New data released by Integrated Media Measurement Inc. (IMMI) gives us insight into how men and women engage in "simultaneous media use" - that is, surfing the net while also doing some other activity like watching TV. According to the study, it's more common for women to watch TV and use the computer than it is for men. What's more, women supposedly get better at this multi-tasking as they age.

Reports IMMI, U.S. women between 15 and 48 who watch TV and use an internet-connected computer average 17.5 minutes per day of this simultaneous media usage, compared with only 15.7 minutes for men. And the highest simultaneous usage was among females 30-39, at 23.3 minutes per day. That was more than double the time males in the same age group spent, at 10.6 minutes.

Even more interesting is that the simultaneous media usage for men decreases the older they get, but for women it's the opposite. Up until the age of 40, it's the women who are the better multi-taskers. Amanda Welsh, head of research for IMMI, thought the trend was surprising, given the amount of sports-related programming on the web. What does this mean? She says that they're interpreting the data to mean that "women are more inclined to multi-task than men."

What About the Digital Natives?

Arguing against hard data is difficult, but we have to agree with Amanda - this information is surprising. It seems to support the age-old theory that women, because of their "natural" abilities as mothers and in running the household, have some sort of innate multi-tasking abilities that allow them to engage in different activities at the same time more often (and the subtext implies "better") than men.

But is that still accurate? We're not entirely sure. The ability to take part in different activities when surfing the web is something today's teens and young adults, aka the "millennials'" or "Generation Y," also reportedly do well. Because this generation grew up with the internet a part of their world from the day they arrived, multi-tasking while online just became a normal part of their existence - for both boys and girls. Surfing the net while instant messaging, listening to music, and/or watching TV, is something that this younger generation of internet users are known for. And since these millennials are a part of the age range (15-48) involved in this study, you would think their learned multi-tasking behavior would have some impact on the reported results. But Instead, the results seem to uphold the more traditional view about women and their multi-tasking abilities.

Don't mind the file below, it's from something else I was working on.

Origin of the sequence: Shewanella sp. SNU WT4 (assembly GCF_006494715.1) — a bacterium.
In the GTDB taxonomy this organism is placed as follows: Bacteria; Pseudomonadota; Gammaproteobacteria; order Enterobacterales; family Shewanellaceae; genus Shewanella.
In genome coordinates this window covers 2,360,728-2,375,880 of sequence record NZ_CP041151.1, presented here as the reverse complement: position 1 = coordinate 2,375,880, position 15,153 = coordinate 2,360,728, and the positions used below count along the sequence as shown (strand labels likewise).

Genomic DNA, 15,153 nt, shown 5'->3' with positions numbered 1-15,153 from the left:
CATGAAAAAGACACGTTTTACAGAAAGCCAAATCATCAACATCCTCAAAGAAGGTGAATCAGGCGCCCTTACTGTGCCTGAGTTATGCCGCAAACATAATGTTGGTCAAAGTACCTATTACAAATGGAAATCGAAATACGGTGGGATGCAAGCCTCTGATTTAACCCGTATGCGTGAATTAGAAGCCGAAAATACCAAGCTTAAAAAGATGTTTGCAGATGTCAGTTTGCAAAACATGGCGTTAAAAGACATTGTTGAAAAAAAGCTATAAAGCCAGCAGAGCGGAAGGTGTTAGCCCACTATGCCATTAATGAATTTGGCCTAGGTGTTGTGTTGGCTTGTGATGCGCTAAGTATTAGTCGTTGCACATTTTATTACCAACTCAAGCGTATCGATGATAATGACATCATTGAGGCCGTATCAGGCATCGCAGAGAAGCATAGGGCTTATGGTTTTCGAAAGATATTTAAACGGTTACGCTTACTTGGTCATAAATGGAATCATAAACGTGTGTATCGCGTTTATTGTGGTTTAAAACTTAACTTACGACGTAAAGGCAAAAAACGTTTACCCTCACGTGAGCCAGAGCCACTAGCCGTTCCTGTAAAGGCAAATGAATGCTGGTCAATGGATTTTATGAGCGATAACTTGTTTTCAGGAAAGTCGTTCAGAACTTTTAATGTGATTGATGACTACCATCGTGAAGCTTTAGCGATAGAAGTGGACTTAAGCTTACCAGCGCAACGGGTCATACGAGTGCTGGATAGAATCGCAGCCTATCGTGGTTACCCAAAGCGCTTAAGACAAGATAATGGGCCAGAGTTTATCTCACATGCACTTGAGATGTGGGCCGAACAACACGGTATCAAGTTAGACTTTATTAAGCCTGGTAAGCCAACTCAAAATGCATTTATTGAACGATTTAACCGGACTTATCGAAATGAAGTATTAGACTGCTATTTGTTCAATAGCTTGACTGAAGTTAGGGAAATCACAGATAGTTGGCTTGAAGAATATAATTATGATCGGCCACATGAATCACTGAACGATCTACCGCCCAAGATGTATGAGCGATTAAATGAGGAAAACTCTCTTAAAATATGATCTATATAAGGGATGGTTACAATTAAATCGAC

Then Again, Multi-tasking Could Be a Myth

This idea of multi-tasking being a skill to boast about is left over from the days when technology like desktop PCs and email systems were being integrated into the workplace. Suddenly, HR managers were looking for "multi-taskers" able to focus on several different aspects of the job at the same time. However, in later years, it's been discovered that multi-tasking is more myth than reality, since the human brain can only really focus on one thing at a time, no matter how many activities a person is engaged in. The new advice for increased productivity is to slack off, work simpler, and ditch multi-tasking altogether.

So perhaps women sit in the living room with notebook PCs on their lap more often than men, but let's be honest - they aren't multi-tasking. They're just tuning out the TV to engage in something more interesting instead; the internet.

Image credit: woman and TV, flickr user Pink Ponk